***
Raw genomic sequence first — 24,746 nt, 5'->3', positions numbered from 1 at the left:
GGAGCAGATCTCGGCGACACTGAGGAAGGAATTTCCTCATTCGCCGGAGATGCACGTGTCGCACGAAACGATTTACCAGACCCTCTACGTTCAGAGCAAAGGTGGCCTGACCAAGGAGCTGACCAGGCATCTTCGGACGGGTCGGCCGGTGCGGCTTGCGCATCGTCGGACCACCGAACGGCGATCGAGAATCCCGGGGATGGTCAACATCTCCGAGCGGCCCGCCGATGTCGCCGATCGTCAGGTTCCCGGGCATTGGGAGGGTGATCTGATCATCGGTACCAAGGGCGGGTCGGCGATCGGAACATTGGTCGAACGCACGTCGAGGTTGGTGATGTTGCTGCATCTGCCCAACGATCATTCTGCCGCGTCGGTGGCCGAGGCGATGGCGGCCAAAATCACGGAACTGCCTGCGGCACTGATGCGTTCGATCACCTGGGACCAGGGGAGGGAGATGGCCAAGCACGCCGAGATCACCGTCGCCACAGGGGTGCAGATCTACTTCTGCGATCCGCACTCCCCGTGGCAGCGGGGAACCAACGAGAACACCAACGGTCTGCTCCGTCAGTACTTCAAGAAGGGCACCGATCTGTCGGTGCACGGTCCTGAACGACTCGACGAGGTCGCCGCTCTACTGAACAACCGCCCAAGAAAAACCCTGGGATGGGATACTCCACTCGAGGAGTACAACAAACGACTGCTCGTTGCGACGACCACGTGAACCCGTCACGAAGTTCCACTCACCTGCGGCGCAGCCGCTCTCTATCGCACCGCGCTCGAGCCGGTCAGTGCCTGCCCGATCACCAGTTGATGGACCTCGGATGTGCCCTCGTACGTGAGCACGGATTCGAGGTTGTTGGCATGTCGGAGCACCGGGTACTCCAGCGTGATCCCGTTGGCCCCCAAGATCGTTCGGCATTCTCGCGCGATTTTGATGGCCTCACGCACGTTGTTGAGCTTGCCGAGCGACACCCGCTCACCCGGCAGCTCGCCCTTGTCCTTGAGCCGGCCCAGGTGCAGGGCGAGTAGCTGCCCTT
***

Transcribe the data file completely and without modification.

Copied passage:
Raw genomic sequence first — 24,746 nt, 5'->3', positions numbered from 1 at the left:
GGAGCAGATCTCGGCGACACTGAGGAAGGAATTTCCTCATTCGCCGGAGATGCACGTGTCGCACGAAACGATTTACCAGACCCTCTACGTTCAGAGCAAAGGTGGCCTGACCAAGGAGCTGACCAGGCATCTTCGGACGGGTCGGCCGGTGCGGCTTGCGCATCGTCGGACCACCGAACGGCGATCGAGAATCCCGGGGATGGTCAACATCTCCGAGCGGCCCGCCGATGTCGCCGATCGTCAGGTTCCCGGGCATTGGGAGGGTGATCTGATCATCGGTACCAAGGGCGGGTCGGCGATCGGAACATTGGTCGAACGCACGTCGAGGTTGGTGATGTTGCTGCATCTGCCCAACGATCATTCTGCCGCGTCGGTGGCCGAGGCGATGGCGGCCAAAATCACGGAACTGCCTGCGGCACTGATGCGTTCGATCACCTGGGACCAGGGGAGGGAGATGGCCAAGCACGCCGAGATCACCGTCGCCACAGGGGTGCAGATCTACTTCTGCGATCCGCACTCCCCGTGGCAGCGGGGAACCAACGAGAACACCAACGGTCTGCTCCGTCAGTACTTCAAGAAGGGCACCGATCTGTCGGTGCACGGTCCTGAACGACTCGACGAGGTCGCCGCTCTACTGAACAACCGCCCAAGAAAAACCCTGGGATGGGATACTCCACTCGAGGAGTACAACAAACGACTGCTCGTTGCGACGACCACGTGAACCCGTCACGAAGTTCCACTCACCTGCGGCGCAGCCGCTCTCTATCGCACCGCGCTCGAGCCGGTCAGTGCCTGCCCGATCACCAGTTGATGGACCTCGGATGTGCCCTCGTACGTGAGCACGGATTCGAGGTTGTTGGCATGTCGGAGCACCGGGTACTCCAGCGTGATCCCGTTGGCCCCCAAGATCGTTCGGCATTCTCGCGCGATTTTGATGGCCTCACGCACGTTGTTGAGCTTGCCGAGCGACACCCGCTCACCCGGCAGCTCGCCCTTGTCCTTGAGCCGGCCCAGGTGCAGGGCGAGTAGCTGCCCTT